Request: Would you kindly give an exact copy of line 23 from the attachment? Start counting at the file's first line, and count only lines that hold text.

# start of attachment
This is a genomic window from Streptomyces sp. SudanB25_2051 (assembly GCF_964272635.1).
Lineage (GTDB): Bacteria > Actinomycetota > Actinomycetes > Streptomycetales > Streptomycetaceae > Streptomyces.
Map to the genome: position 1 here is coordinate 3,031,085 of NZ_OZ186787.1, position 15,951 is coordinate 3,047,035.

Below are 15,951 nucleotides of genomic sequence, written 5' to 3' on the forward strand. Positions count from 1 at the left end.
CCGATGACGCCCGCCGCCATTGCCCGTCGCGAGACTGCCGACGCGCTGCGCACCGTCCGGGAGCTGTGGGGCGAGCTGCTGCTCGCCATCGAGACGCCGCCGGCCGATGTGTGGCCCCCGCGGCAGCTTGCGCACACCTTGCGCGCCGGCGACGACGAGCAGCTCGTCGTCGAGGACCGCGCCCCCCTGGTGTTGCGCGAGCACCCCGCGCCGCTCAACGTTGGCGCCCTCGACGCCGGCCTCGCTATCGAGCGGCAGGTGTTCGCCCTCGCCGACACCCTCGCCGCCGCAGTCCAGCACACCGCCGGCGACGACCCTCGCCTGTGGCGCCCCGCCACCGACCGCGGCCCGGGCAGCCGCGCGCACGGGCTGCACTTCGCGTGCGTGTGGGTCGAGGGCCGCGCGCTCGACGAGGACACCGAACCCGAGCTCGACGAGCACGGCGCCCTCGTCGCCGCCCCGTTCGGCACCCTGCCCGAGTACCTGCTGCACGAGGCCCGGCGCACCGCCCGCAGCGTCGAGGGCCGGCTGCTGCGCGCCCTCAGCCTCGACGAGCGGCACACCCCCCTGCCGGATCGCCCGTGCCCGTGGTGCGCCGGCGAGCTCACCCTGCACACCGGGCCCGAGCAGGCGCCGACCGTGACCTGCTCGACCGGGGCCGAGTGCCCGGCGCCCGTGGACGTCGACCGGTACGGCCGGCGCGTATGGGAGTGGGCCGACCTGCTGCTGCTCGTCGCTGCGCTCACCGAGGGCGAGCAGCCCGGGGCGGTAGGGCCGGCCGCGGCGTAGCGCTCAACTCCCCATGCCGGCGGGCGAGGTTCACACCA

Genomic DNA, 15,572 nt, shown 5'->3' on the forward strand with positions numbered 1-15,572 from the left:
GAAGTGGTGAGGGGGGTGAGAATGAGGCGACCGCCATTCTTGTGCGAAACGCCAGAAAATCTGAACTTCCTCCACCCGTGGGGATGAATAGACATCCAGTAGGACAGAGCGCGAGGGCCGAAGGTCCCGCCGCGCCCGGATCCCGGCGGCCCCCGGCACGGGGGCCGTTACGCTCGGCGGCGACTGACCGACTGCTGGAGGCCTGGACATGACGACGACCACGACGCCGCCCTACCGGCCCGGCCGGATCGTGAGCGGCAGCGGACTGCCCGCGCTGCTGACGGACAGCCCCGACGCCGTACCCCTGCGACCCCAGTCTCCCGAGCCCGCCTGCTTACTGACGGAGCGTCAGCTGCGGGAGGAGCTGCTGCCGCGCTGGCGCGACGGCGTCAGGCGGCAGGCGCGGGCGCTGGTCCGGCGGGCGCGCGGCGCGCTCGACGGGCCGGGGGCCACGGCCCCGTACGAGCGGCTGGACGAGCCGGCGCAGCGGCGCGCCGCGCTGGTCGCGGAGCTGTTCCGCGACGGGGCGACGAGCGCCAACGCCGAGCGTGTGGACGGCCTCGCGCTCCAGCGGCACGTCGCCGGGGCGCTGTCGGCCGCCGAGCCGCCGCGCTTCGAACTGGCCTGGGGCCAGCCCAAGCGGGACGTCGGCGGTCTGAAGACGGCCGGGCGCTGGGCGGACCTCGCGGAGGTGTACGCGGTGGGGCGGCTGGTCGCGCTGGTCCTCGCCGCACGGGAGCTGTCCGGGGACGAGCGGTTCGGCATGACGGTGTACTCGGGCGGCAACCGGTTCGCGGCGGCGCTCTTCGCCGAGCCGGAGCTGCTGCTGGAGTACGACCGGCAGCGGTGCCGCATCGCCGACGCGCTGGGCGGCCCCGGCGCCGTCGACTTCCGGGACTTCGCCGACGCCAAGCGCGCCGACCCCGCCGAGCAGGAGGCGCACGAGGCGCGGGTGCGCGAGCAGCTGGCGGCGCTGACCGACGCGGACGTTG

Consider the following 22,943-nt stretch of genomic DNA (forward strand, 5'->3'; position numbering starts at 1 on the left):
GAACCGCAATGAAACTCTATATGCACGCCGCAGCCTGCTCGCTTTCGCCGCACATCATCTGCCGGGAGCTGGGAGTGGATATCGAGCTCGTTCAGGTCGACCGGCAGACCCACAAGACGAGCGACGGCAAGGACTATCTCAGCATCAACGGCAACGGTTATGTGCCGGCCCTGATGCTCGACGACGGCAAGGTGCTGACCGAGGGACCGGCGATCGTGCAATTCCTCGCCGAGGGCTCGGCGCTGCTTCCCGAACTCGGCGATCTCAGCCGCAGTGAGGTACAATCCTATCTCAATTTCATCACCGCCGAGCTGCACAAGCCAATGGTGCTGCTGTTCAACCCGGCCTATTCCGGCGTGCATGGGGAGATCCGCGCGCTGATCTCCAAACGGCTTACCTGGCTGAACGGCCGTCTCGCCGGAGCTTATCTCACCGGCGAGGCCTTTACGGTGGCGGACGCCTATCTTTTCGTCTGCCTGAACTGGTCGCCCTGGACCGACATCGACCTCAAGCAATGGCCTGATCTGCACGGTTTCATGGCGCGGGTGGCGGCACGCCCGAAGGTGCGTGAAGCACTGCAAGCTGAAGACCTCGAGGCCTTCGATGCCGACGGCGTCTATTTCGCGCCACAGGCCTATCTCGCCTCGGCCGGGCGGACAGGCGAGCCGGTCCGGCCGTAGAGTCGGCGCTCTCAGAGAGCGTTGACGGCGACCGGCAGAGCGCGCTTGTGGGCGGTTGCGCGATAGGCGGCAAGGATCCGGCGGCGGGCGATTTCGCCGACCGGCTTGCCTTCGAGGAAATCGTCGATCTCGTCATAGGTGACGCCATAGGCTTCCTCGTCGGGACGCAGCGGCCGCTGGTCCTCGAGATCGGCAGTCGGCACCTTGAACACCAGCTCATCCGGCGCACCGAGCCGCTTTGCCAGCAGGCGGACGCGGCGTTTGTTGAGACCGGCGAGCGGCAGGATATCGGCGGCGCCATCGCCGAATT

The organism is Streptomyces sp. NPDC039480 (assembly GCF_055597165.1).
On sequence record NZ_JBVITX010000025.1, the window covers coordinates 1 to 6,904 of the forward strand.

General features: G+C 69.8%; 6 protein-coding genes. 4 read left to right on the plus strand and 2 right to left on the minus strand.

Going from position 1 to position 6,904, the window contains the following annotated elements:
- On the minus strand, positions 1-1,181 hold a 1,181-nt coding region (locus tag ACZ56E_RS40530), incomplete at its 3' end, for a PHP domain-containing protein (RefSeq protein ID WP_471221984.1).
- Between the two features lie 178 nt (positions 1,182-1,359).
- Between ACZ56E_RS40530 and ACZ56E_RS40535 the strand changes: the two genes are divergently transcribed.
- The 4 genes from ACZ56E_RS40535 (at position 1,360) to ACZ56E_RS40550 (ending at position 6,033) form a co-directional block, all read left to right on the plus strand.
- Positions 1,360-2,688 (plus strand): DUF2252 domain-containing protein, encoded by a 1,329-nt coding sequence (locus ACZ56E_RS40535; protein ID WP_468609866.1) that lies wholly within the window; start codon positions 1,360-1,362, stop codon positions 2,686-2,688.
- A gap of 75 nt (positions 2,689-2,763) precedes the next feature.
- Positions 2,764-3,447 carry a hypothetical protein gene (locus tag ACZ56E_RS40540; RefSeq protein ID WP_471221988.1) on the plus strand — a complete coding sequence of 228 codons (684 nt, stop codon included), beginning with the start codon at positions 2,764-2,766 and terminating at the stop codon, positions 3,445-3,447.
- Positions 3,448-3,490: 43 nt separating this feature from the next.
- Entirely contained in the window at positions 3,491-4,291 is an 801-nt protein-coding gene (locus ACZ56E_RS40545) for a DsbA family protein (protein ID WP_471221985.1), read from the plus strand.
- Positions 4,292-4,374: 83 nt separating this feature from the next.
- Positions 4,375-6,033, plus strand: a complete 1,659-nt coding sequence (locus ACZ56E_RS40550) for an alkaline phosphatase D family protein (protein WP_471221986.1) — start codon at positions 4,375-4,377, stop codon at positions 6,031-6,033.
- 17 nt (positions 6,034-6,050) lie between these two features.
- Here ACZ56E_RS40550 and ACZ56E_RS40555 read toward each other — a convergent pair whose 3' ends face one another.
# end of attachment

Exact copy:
- Positions 4,292-4,374: 83 nt separating this feature from the next.